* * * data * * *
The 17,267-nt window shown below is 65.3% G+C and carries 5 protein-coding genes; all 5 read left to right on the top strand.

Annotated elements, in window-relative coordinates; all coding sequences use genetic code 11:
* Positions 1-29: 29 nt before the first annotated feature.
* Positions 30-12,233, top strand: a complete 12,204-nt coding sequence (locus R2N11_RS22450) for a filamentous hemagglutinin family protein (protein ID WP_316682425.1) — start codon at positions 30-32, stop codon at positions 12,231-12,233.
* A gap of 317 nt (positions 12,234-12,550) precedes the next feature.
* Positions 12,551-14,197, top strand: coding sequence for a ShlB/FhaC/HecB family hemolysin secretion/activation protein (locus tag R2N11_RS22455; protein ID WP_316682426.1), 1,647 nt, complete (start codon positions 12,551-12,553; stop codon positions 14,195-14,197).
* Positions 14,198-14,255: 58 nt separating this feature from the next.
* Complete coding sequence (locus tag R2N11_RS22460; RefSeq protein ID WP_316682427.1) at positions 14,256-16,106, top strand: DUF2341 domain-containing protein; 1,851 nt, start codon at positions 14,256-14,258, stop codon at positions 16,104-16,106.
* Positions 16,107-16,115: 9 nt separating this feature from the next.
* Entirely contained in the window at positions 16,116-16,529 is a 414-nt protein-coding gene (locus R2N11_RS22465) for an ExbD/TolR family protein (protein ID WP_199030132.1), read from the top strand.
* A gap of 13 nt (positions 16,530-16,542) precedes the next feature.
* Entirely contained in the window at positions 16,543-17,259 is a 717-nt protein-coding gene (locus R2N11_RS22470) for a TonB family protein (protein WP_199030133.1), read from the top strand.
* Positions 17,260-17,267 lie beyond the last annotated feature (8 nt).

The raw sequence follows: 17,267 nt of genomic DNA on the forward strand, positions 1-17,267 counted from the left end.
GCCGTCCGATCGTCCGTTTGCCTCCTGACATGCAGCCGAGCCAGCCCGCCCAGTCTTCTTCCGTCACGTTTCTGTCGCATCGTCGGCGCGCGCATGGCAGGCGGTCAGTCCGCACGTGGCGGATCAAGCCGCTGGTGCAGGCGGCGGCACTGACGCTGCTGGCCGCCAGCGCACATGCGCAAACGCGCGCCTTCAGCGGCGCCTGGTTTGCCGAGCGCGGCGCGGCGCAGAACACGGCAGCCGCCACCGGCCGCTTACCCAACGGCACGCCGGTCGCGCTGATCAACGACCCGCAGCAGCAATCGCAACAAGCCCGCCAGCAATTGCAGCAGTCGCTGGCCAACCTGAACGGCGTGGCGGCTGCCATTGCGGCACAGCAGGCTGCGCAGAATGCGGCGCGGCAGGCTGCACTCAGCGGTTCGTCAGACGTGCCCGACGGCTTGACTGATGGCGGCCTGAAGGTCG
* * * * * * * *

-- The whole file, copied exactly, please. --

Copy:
The 17,267-nt window shown below is 65.3% G+C and carries 5 protein-coding genes; all 5 read left to right on the top strand.

Annotated elements, in window-relative coordinates; all coding sequences use genetic code 11:
* Positions 1-29: 29 nt before the first annotated feature.
* Positions 30-12,233, top strand: a complete 12,204-nt coding sequence (locus R2N11_RS22450) for a filamentous hemagglutinin family protein (protein ID WP_316682425.1) — start codon at positions 30-32, stop codon at positions 12,231-12,233.
* A gap of 317 nt (positions 12,234-12,550) precedes the next feature.
* Positions 12,551-14,197, top strand: coding sequence for a ShlB/FhaC/HecB family hemolysin secretion/activation protein (locus tag R2N11_RS22455; protein ID WP_316682426.1), 1,647 nt, complete (start codon positions 12,551-12,553; stop codon positions 14,195-14,197).
* Positions 14,198-14,255: 58 nt separating this feature from the next.
* Complete coding sequence (locus tag R2N11_RS22460; RefSeq protein ID WP_316682427.1) at positions 14,256-16,106, top strand: DUF2341 domain-containing protein; 1,851 nt, start codon at positions 14,256-14,258, stop codon at positions 16,104-16,106.
* Positions 16,107-16,115: 9 nt separating this feature from the next.
* Entirely contained in the window at positions 16,116-16,529 is a 414-nt protein-coding gene (locus R2N11_RS22465) for an ExbD/TolR family protein (protein ID WP_199030132.1), read from the top strand.
* A gap of 13 nt (positions 16,530-16,542) precedes the next feature.
* Entirely contained in the window at positions 16,543-17,259 is a 717-nt protein-coding gene (locus R2N11_RS22470) for a TonB family protein (protein WP_199030133.1), read from the top strand.
* Positions 17,260-17,267 lie beyond the last annotated feature (8 nt).

The raw sequence follows: 17,267 nt of genomic DNA on the forward strand, positions 1-17,267 counted from the left end.
GCCGTCCGATCGTCCGTTTGCCTCCTGACATGCAGCCGAGCCAGCCCGCCCAGTCTTCTTCCGTCACGTTTCTGTCGCATCGTCGGCGCGCGCATGGCAGGCGGTCAGTCCGCACGTGGCGGATCAAGCCGCTGGTGCAGGCGGCGGCACTGACGCTGCTGGCCGCCAGCGCACATGCGCAAACGCGCGCCTTCAGCGGCGCCTGGTTTGCCGAGCGCGGCGCGGCGCAGAACACGGCAGCCGCCACCGGCCGCTTACCCAACGGCACGCCGGTCGCGCTGATCAACGACCCGCAGCAGCAATCGCAACAAGCCCGCCAGCAATTGCAGCAGTCGCTGGCCAACCTGAACGGCGTGGCGGCTGCCATTGCGGCACAGCAGGCTGCGCAGAATGCGGCGCGGCAGGCTGCACTCAGCGGTTCGTCAGACGTGCCCGACGGCTTGACTGATGGCGGCCTGAAGGTCG